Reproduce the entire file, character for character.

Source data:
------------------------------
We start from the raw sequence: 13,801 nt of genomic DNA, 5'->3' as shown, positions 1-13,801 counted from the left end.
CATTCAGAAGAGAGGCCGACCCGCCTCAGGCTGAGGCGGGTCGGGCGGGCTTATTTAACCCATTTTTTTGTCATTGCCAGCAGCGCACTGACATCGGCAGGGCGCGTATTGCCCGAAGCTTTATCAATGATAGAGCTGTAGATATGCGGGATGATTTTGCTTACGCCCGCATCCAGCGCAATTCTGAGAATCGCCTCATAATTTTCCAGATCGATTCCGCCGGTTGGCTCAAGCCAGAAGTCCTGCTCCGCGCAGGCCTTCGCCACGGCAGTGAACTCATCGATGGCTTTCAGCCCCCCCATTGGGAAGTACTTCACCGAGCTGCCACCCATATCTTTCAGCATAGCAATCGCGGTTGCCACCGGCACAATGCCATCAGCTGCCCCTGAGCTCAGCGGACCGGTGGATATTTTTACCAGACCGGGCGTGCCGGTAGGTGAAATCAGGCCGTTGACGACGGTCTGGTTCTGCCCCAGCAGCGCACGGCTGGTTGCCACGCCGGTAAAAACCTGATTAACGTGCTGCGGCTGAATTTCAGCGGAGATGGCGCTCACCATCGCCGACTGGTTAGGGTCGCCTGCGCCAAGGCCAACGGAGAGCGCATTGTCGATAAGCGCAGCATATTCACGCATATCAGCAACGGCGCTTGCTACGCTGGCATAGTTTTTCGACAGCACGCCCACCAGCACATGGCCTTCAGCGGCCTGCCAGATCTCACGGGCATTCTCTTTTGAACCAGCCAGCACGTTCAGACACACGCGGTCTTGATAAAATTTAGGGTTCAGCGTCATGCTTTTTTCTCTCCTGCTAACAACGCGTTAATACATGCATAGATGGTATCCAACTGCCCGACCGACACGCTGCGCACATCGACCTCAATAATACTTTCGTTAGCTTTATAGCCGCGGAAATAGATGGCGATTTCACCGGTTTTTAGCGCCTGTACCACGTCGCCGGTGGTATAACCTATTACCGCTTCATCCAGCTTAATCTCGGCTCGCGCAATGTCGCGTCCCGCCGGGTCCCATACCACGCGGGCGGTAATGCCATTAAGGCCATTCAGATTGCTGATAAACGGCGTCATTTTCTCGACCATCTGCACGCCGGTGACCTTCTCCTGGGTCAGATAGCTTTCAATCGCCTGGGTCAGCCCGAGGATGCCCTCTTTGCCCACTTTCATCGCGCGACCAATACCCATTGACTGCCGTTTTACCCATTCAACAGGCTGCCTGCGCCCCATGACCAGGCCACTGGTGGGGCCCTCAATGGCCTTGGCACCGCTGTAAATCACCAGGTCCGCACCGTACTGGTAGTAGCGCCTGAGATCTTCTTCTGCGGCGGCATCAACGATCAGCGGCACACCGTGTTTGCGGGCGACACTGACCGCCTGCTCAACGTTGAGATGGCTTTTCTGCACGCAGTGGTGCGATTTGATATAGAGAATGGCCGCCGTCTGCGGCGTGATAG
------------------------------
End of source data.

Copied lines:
We start from the raw sequence: 13,801 nt of genomic DNA, 5'->3' as shown, positions 1-13,801 counted from the left end.
CATTCAGAAGAGAGGCCGACCCGCCTCAGGCTGAGGCGGGTCGGGCGGGCTTATTTAACCCATTTTTTTGTCATTGCCAGCAGCGCACTGACATCGGCAGGGCGCGTATTGCCCGAAGCTTTATCAATGATAGAGCTGTAGATATGCGGGATGATTTTGCTTACGCCCGCATCCAGCGCAATTCTGAGAATCGCCTCATAATTTTCCAGATCGATTCCGCCGGTTGGCTCAAGCCAGAAGTCCTGCTCCGCGCAGGCCTTCGCCACGGCAGTGAACTCATCGATGGCTTTCAGCCCCCCCATTGGGAAGTACTTCACCGAGCTGCCACCCATATCTTTCAGCATAGCAATCGCGGTTGCCACCGGCACAATGCCATCAGCTGCCCCTGAGCTCAGCGGACCGGTGGATATTTTTACCAGACCGGGCGTGCCGGTAGGTGAAATCAGGCCGTTGACGACGGTCTGGTTCTGCCCCAGCAGCGCACGGCTGGTTGCCACGCCGGTAAAAACCTGATTAACGTGCTGCGGCTGAATTTCAGCGGAGATGGCGCTCACCATCGCCGACTGGTTAGGGTCGCCTGCGCCAAGGCCAACGGAGAGCGCATTGTCGATAAGCGCAGCATATTCACGCATATCAGCAACGGCGCTTGCTACGCTGGCATAGTTTTTCGACAGCACGCCCACCAGCACATGGCCTTCAGCGGCCTGCCAGATCTCACGGGCATTCTCTTTTGAACCAGCCAGCACGTTCAGACACACGCGGTCTTGATAAAATTTAGGGTTCAGCGTCATGCTTTTTTCTCTCCTGCTAACAACGCGTTAATACATGCATAGATGGTATCCAACTGCCCGACCGACACGCTGCGCACATCGACCTCAATAATACTTTCGTTAGCTTTATAGCCGCGGAAATAGATGGCGATTTCACCGGTTTTTAGCGCCTGTACCACGTCGCCGGTGGTATAACCTATTACCGCTTCATCCAGCTTAATCTCGGCTCGCGCAATGTCGCGTCCCGCCGGGTCCCATACCACGCGGGCGGTAATGCCATTAAGGCCATTCAGATTGCTGATAAACGGCGTCATTTTCTCGACCATCTGCACGCCGGTGACCTTCTCCTGGGTCAGATAGCTTTCAATCGCCTGGGTCAGCCCGAGGATGCCCTCTTTGCCCACTTTCATCGCGCGACCAATACCCATTGACTGCCGTTTTACCCATTCAACAGGCTGCCTGCGCCCCATGACCAGGCCACTGGTGGGGCCCTCAATGGCCTTGGCACCGCTGTAAATCACCAGGTCCGCACCGTACTGGTAGTAGCGCCTGAGATCTTCTTCTGCGGCGGCATCAACGATCAGCGGCACACCGTGTTTGCGGGCGACACTGACCGCCTGCTCAACGTTGAGATGGCTTTTCTGCACGCAGTGGTGCGATTTGATATAGAGAATGGCCGCCGTCTGCGGCGTGATAG